“Amoris Laetitia should be received with the profound respect owed to the Roman Pontiff as the Vicar of Christ" said Cardinal Burke
Cardinal Raymond Burke says Pope Francis’s apostolic exhortation, Amoris Laetitia, was not written to change Church teaching.the cardinal said that “Pope Francis makes clear, from the beginning, that the post-synodal apostolic exhortation is not an act of the magisterium" and that “it is written as a reflection of the Holy Father on the work of the last two sessions of the Synod of Bishops (on the family)."
Cardinal Burke wrote , “A post-synodal apostolic exhortation, by its very nature, does not propose new doctrine and discipline but applies the perennial doctrine and discipline to the situation of the world at the time". He continued: “With the publication of Amoris Laetitia, the task of pastors and other teachers of the faith is to present it within the context of the Church’s teaching and discipline, so that it serves to build up the Body of Christ in its first cell of life, which is marriage and the family".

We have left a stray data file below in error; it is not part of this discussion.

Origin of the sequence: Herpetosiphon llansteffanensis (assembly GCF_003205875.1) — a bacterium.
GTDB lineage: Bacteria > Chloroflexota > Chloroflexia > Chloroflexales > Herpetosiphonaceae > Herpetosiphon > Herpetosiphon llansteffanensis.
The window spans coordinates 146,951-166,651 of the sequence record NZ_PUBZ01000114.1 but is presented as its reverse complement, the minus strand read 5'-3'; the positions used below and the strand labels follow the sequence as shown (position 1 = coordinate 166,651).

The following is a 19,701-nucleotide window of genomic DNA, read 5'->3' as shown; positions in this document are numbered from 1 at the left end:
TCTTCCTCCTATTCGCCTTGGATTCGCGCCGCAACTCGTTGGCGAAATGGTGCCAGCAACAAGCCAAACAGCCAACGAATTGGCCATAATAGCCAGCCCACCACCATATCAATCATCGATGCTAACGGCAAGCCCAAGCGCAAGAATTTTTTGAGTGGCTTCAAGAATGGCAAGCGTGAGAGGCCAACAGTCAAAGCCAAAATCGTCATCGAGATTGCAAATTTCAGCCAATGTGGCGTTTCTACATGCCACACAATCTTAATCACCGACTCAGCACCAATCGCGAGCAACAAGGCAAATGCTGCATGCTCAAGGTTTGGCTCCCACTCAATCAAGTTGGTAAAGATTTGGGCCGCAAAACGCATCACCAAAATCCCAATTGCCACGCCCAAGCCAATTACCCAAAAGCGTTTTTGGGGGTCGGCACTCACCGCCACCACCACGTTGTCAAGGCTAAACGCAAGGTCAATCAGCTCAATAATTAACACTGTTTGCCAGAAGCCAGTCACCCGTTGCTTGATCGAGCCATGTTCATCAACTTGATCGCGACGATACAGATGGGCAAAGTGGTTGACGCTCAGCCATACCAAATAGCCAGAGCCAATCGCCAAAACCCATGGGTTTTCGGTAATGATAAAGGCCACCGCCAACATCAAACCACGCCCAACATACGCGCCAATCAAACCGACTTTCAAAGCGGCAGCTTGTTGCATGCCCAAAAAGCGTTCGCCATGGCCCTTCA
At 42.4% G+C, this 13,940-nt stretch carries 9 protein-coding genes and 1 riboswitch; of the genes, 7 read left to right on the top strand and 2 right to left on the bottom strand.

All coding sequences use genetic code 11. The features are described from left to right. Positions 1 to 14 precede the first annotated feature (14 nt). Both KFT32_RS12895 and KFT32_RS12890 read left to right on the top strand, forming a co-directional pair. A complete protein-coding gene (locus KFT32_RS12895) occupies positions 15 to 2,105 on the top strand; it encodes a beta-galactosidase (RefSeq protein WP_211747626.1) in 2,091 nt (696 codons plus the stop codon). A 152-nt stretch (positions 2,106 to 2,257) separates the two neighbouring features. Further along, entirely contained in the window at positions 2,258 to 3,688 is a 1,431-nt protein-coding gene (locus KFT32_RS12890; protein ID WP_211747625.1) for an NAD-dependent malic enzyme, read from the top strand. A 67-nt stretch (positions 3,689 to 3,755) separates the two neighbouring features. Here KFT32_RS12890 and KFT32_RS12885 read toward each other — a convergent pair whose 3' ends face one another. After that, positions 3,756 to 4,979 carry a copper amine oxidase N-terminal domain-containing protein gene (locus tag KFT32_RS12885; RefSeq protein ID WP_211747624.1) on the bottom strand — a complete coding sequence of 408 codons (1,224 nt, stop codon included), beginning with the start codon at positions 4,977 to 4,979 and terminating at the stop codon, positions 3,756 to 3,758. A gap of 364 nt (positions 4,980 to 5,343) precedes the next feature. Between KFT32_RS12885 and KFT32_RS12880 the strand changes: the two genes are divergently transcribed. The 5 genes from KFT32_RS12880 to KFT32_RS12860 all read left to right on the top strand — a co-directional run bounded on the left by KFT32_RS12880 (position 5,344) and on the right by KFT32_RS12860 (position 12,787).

“In other words, the post-synodal apostolic exhortation can only be correctly interpreted, as a non-magisterial document, using the key of the Magisterium as it is described in the Catechism of the Catholic Church."
Amoris Laetitia, On Love in the Family, was published on Friday April 8th. It addressed all aspects of family life and included contentious discussions about under what circumstances divorced and remarried Catholics could receive Communion.
Cardinal Burke wrote that “the Holy Father is proposing what he personally believes is the will of Christ for His Church, but he does not intend to impose his point of view, nor to condemn those who insist on what he calls ‘a more rigorous pastoral care.’"
The apostolic exhortation “should be received with the profound respect owed to the Roman Pontiff as the Vicar of Christ," said Cardinal Burke.
He added that “the Church has historically been sensitive to the erroneous tendency to interpret every word of the pope as binding in conscience, which, of course, is absurd."